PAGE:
As one reaches and passes the three-score and 10 mark, there's a wonderful freedom in believing that, even when mistakes were made, luck and timing played large roles in my drama.

I was lucky enough to be born into the second and third generation of families just off the boat. These were families who believed that getting ahead meant acquiring an education. One grandfather, a first-generation farmer, had insisted all seven of his children attend college or university. It was assumed that one would get a degree. And, although I left school early, I had reoccurring dreams that I was taking a test without proper preparation. It wasn't until I finally had that diploma that I could rest easy.

One of the roles timing played was that, although we were far from the MeToo era, women were equipped with a vote and were no any longer pariahs in the workplace. I profited from many mentors and role models along the way. First was John Heitzman, editor of the University Herald, who hired me on faith for my first newspaper job and gave me freedom to make mistakes. I made some beauties. A father had ordered 200 extra copies of the edition that would cover his daughter's wedding. How could I ever have headlined the story about the rites at "St. Stevens?"

Another to whom I owe much was Seattle Post-Intelligencer editorial page editor Ruth Howell. Ruth was a fireball who could and did use the "f" word in every part of speech. She came in each morning with her purse clutched under one arm like a football, equipped either with complaints or compliments for the look of the opinion pages. In the months that I worked for her, I learned how to make an opinion page lively. Did you write your "shoot the squirrels" editorial today?

What else I learned along the way was to know when it was time to take the next step, the daring to go from the ease of editing opinions of others, to making comments of my own, writing a four-day-a-week column. When I began the column, I gave the paper's editor a list of items I might cover. After eight years of columns, I took most of that list, still untouched, to The Seattle Times and another job writing four times a week. There was always more than enough tales to fill an 800-word space.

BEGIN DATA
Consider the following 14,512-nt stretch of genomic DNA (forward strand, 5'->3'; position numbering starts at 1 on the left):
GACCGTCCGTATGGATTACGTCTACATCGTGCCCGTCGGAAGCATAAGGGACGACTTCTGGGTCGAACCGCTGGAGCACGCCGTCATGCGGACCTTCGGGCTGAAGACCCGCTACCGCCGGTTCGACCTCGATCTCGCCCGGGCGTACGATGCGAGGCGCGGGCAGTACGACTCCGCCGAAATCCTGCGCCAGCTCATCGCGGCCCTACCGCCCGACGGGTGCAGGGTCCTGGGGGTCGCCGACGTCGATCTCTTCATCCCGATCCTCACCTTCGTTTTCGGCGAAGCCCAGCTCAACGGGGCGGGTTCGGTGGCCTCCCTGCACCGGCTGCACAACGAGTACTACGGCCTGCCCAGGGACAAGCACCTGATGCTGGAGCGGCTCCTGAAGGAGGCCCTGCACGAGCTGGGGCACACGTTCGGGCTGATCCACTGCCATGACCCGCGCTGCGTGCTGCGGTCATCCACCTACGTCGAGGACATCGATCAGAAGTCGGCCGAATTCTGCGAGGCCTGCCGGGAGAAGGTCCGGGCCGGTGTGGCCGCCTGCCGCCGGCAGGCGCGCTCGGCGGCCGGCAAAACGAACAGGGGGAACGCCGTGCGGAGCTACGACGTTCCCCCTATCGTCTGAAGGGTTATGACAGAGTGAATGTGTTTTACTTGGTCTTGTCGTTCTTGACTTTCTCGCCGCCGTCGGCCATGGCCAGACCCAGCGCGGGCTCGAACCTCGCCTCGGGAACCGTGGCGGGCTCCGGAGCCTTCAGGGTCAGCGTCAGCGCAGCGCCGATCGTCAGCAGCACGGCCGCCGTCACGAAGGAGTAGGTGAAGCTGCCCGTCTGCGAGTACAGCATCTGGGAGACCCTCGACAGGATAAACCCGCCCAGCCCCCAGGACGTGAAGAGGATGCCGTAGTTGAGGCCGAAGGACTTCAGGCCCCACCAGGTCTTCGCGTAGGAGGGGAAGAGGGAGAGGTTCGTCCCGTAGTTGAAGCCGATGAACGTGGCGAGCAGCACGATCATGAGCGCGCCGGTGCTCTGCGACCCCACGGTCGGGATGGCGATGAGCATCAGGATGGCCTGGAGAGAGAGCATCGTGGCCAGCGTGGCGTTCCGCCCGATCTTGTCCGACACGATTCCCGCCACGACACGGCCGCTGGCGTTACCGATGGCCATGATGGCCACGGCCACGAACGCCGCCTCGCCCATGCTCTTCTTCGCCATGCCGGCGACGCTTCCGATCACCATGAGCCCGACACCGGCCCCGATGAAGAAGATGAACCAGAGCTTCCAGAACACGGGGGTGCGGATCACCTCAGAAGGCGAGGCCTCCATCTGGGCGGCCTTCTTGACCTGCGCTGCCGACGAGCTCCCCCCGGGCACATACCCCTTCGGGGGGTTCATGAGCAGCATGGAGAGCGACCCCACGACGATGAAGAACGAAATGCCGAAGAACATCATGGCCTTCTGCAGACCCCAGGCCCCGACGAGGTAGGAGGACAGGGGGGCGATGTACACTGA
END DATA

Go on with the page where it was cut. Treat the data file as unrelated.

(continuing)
Deciding to leave The Seattle Times after 12 years as a chronicler of events at the city, to step into politics with no assurances, took as much nerve as I could summon. Along the way, I had helpful advice, first from Cathy Allen, a political consultant who sometimes took on hardship cases. Did I have a chance facing a young Seattle city councilmember and five other challengers, all guys? I couldn't have done it without the expert help of half a dozen helpers from Tamara Wilson, who threw away my newspaper trench coat and dented my Nordstrom card, to Lorraine Howell, who taught me to project my voice while lying on the floor, flat on my back.

Luck, timing and an incumbent's casual attitude toward ethics put me on the Seattle City Council and helped me win reelection to two more terms. The wonderful gift of timing gave me issues to work on—the nation's largest gender pay gap and the need to pass paid sick leave and paid parental leave.

When retired, I was able to pen the book I'd always meant to write—I enclose the cover below. Luck gave me Beth DeWeese, a wonderful editor at the Washington University Press who insisted that I change the working title that I'd liked ("Confessions of a Bad-Assed Bitch") to something she believed more fitting. She was right, of course. Now with that first book, "Citizen Jean," behind me, I am free to work on stories I still haven't told. With luck and timing, there may be a sequel. May we always be granted a second act or two.